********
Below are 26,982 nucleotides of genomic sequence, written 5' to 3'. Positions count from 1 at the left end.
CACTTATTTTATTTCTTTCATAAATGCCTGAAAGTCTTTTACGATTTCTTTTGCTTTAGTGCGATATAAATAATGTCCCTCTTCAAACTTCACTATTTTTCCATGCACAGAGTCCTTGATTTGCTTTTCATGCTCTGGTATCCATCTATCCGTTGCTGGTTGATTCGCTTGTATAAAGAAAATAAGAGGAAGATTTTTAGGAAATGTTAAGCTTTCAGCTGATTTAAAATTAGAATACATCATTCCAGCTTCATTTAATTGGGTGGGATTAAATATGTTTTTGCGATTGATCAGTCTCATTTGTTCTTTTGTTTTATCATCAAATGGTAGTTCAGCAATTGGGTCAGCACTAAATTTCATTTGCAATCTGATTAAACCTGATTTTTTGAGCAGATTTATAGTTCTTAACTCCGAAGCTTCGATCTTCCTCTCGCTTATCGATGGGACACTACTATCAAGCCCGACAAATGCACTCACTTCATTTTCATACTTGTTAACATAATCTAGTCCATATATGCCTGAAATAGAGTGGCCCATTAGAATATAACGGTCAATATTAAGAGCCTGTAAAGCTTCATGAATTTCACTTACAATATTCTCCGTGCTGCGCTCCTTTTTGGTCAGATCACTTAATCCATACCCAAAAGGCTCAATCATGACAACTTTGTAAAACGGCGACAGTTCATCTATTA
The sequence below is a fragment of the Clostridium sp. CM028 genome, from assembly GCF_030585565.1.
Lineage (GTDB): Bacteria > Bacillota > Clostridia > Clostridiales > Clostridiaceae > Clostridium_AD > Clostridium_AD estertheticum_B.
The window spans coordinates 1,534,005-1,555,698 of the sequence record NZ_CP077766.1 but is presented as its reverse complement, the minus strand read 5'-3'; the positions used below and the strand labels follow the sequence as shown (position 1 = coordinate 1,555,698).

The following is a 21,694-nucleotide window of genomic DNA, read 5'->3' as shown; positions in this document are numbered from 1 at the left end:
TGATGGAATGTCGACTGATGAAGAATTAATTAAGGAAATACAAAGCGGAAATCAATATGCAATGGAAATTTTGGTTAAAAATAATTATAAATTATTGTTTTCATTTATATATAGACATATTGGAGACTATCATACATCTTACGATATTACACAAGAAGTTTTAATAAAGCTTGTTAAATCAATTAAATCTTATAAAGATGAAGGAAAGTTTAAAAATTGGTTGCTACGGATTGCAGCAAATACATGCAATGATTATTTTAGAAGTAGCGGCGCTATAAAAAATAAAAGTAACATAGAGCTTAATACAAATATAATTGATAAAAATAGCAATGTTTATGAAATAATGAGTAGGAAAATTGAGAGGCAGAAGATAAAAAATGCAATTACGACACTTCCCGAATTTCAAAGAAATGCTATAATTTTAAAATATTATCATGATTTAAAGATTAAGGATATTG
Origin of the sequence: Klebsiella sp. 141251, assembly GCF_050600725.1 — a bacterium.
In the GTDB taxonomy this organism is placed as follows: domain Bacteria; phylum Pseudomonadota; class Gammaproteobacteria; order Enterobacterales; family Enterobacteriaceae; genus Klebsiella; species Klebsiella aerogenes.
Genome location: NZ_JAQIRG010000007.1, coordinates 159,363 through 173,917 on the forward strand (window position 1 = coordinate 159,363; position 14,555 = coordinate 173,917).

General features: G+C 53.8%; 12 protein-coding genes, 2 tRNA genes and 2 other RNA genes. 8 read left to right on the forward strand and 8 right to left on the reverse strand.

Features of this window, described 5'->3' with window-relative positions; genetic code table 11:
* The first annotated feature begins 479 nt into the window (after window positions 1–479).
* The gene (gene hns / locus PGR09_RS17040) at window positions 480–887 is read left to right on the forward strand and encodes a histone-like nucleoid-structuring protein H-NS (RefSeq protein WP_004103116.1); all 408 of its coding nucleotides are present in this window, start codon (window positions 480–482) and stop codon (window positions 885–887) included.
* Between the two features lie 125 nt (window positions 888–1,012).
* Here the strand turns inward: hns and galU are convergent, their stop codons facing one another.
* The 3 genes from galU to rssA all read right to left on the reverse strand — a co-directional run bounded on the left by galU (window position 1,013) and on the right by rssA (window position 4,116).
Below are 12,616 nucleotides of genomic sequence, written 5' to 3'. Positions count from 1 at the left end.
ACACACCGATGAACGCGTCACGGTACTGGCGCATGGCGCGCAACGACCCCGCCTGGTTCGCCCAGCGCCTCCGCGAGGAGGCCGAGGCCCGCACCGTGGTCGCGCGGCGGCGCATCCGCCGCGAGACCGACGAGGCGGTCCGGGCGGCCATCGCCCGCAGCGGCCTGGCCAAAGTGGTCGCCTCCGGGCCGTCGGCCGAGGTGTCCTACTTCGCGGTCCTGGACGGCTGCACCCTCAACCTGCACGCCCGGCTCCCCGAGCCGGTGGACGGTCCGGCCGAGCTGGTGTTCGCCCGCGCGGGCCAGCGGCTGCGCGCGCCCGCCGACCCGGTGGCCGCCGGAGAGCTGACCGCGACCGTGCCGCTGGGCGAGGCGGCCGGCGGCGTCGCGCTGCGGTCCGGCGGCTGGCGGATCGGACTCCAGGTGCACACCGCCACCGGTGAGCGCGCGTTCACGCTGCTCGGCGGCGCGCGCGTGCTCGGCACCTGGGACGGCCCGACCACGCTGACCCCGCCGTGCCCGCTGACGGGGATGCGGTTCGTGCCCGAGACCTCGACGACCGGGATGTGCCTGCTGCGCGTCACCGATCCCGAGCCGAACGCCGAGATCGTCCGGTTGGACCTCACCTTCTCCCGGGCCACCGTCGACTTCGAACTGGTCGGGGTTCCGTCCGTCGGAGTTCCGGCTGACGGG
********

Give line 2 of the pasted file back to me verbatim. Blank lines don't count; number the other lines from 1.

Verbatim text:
CACTTATTTTATTTCTTTCATAAATGCCTGAAAGTCTTTTACGATTTCTTTTGCTTTAGTGCGATATAAATAATGTCCCTCTTCAAACTTCACTATTTTTCCATGCACAGAGTCCTTGATTTGCTTTTCATGCTCTGGTATCCATCTATCCGTTGCTGGTTGATTCGCTTGTATAAAGAAAATAAGAGGAAGATTTTTAGGAAATGTTAAGCTTTCAGCTGATTTAAAATTAGAATACATCATTCCAGCTTCATTTAATTGGGTGGGATTAAATATGTTTTTGCGATTGATCAGTCTCATTTGTTCTTTTGTTTTATCATCAAATGGTAGTTCAGCAATTGGGTCAGCACTAAATTTCATTTGCAATCTGATTAAACCTGATTTTTTGAGCAGATTTATAGTTCTTAACTCCGAAGCTTCGATCTTCCTCTCGCTTATCGATGGGACACTACTATCAAGCCCGACAAATGCACTCACTTCATTTTCATACTTGTTAACATAATCTAGTCCATATATGCCTGAAATAGAGTGGCCCATTAGAATATAACGGTCAATATTAAGAGCCTGTAAAGCTTCATGAATTTCACTTACAATATTCTCCGTGCTGCGCTCCTTTTTGGTCAGATCACTTAATCCATACCCAAAAGGCTCAATCATGACAACTTTGTAAAACGGCGACAGTTCATCTATTA